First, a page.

Man able to enjoy lively party because he's using two hearing aids instead of one.

For most people both ears rarely have exactly the same amount of hearing loss. Because one ear normally has worse hearing loss than the other, it sparks the question: Do I actually need a pair of hearing aids, or can I simply treat the ear with more significant hearing loss?

In most instances, two hearing aids are will be better than just one. But one hearing aid may be an acceptable choice in certain less common scenarios.

There’s a Reason Why You Have Two Ears

Whether you know it or not, your ears efficiently function as a pair. That means wearing two hearing aids has certain benefits over wearing one.

  • The Ability to Correctly Localize: Your brain is always doing work, not only to interpret sounds but to place them so that you can figure out where they’re coming from. This is a lot easier when your brain can triangulate, and to do that, it needs solid signals from both ears. It is a lot harder to determine where sounds are coming from when you’re only able to hear well out of one ear (Which could come in handy, for instance, if you live next to a busy street).
  • Modern Hearing Aids Work as a Set: In the same way as your ears work together naturally, newer hearing aid technology is made to function as a pair. The artificial intelligence and advanced features function well because the two hearing aids communicate with each other and, similar to your brain, identify which sounds to amplify and focus on.
  • Focusing on Conversations: The whole point of wearing a hearing aid is to help your hearing. One of the things you want to hear is other people and the conversation going on near you. Wearing two hearing aids permits your brain to better filter out background noises. Because your mind has more available data your brain can figure out what is closer and therefore more likely to be something you want to focus on.
  • Make The Health of Your Ears Better: Just as unused muscles can atrophy, so can an unused sense. Your hearing can begin to go downhill if your ears don’t receive regular sound input. Wearing hearing aids in both ears guarantees that the organs associated with hearing receive the input they need to preserve your hearing. If you have tinnitus, wearing two hearing aids can minimize it and also improve your ability to discern sounds.

Does One Hearing Aid Make Sense in Some Circumstances?

Wearing a pair of hearing aids is the better choice in most cases. But that begs the question: why would anyone wear a hearing aid in only one ear?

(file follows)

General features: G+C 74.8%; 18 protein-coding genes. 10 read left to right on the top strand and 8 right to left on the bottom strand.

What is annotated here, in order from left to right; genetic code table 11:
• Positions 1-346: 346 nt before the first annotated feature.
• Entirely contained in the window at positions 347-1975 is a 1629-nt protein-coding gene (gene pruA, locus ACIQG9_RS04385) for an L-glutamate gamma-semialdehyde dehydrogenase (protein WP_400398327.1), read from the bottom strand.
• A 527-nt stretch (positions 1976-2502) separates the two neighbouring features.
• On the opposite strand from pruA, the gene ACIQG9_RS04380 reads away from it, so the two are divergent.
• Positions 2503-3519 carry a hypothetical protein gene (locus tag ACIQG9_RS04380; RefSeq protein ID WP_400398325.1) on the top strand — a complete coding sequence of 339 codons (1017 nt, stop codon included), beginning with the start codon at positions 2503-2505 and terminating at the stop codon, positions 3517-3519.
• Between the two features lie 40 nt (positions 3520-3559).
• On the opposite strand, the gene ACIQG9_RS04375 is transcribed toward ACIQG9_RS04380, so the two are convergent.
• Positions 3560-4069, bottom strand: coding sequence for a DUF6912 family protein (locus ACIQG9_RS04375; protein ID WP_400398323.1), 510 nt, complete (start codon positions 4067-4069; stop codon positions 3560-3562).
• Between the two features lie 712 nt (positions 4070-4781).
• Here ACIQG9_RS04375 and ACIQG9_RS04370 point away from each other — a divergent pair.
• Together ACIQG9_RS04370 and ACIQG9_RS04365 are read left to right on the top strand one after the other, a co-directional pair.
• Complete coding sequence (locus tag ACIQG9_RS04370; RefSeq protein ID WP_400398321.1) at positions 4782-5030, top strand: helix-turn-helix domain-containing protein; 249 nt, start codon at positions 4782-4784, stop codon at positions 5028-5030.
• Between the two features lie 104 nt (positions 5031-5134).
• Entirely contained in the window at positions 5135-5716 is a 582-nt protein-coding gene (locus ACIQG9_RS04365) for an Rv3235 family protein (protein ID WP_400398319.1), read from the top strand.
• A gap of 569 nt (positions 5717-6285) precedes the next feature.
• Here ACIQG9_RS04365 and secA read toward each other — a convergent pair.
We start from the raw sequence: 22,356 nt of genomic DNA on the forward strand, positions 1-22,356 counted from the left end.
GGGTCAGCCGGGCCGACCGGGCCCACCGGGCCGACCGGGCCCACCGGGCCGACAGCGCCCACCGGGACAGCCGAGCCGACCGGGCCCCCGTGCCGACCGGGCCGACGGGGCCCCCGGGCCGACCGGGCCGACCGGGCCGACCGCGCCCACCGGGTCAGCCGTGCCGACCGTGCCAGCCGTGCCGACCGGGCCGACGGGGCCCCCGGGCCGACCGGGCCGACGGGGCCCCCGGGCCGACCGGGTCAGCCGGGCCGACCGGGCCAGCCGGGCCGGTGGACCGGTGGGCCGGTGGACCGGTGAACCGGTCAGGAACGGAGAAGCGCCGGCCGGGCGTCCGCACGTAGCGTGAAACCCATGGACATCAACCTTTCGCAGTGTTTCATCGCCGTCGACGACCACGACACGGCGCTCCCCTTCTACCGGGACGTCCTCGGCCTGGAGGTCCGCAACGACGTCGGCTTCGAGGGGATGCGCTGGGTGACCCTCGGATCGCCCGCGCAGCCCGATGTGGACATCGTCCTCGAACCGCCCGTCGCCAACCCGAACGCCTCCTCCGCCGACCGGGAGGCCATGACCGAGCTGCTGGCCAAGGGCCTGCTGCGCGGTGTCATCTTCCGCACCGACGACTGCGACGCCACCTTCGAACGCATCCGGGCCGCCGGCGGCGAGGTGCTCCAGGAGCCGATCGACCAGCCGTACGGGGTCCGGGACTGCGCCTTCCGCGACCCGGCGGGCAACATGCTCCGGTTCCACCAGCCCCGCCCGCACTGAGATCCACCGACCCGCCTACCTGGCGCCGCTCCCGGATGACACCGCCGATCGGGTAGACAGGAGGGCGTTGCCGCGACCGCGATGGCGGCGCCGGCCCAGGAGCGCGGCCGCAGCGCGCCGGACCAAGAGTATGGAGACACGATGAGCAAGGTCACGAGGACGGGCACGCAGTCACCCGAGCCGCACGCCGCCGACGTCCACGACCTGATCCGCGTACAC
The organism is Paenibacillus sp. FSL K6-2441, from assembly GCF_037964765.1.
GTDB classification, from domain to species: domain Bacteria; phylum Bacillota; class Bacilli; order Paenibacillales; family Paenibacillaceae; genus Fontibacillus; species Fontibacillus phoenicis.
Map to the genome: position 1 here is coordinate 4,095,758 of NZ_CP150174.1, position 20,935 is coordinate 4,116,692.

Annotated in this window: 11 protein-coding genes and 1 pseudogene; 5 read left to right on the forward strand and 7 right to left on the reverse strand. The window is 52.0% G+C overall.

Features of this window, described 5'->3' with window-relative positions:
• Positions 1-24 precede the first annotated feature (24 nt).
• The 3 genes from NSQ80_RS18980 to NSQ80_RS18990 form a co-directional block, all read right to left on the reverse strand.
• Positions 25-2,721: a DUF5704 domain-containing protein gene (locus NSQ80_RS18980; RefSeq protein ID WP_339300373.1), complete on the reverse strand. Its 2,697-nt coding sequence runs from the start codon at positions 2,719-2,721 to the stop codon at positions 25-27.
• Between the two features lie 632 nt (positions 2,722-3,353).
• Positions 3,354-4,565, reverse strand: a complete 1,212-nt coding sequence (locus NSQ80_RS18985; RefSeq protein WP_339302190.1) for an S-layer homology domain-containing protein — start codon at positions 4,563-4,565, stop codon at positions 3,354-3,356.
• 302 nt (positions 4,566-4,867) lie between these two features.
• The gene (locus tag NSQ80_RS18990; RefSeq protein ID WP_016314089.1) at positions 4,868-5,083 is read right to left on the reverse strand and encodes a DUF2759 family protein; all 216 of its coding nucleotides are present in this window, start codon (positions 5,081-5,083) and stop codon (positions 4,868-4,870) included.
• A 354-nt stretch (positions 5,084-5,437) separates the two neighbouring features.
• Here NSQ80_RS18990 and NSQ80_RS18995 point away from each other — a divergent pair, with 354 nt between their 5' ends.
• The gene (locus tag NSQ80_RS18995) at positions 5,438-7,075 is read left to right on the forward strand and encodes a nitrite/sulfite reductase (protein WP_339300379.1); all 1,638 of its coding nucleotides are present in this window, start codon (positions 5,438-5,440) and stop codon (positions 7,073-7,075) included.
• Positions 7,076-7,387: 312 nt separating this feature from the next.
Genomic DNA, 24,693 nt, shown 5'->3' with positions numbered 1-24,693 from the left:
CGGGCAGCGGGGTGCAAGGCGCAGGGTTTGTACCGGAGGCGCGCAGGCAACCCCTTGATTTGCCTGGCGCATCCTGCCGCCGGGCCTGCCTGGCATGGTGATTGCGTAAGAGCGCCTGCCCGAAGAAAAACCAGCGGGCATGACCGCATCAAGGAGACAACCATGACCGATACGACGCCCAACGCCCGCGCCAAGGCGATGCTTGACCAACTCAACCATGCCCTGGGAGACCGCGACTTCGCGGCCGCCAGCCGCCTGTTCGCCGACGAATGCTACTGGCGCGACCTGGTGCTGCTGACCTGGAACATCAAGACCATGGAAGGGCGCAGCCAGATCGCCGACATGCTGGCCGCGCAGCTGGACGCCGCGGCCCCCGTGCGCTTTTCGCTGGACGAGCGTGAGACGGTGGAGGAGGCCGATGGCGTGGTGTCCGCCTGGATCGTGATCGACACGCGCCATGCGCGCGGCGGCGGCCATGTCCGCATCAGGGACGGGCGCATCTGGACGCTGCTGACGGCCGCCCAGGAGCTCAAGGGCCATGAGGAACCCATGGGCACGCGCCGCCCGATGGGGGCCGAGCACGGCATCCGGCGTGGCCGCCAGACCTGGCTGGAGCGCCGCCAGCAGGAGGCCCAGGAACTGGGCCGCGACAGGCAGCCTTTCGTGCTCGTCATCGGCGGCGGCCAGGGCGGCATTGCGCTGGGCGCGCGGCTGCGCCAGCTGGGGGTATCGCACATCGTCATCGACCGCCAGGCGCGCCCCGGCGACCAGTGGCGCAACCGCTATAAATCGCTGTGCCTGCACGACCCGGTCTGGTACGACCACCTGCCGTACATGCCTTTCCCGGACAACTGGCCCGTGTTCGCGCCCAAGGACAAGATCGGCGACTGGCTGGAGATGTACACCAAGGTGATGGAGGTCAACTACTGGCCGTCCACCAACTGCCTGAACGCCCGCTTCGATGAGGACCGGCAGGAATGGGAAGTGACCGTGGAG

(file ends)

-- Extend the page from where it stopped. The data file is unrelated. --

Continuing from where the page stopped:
Often we hear two different reasons:

  • You still Hear Perfectly out of one ear: If just one of your ears needs a hearing aid, then you might be best served by having a hearing aid in just one ear but it’s certainly something you should have a conversation about your hearing professional about (having one better ear is not the same as having one perfect ear).
  • Monetary concerns: Some people feel that they can save money if they can wear just one hearing aid. If you really can’t afford to buy two, one is better than not getting one at all. It’s significant to know, however, it has been proven that your overall health costs will increase if you have untreated hearing loss. Even neglecting hearing loss for two years has been shown to raise your healthcare costs by 26 percent, and ignoring any hearing loss in one ear will elevate your risks for things like falling. So in order to discover if wearing one hearing aid is right for you, speak with a hearing care specialist. We can also help you brainstorm ways to make hearing aids more affordable.

One Hearing Aid is Not as Beneficial as Two

In the vast majority of cases, however, two hearing aids will be better for your ears and your hearing than only one. The benefits of having strong hearing in both of your ears are simply too plentiful to ignore. In most instances, just like having two ears is better than having one, having two hearing aids is definitely preferable to having only one. Make an appointment with a hearing care pro to have your hearing examined.

The site information is for educational and informational purposes only and does not constitute medical advice. To receive personalized advice or treatment, schedule an appointment.
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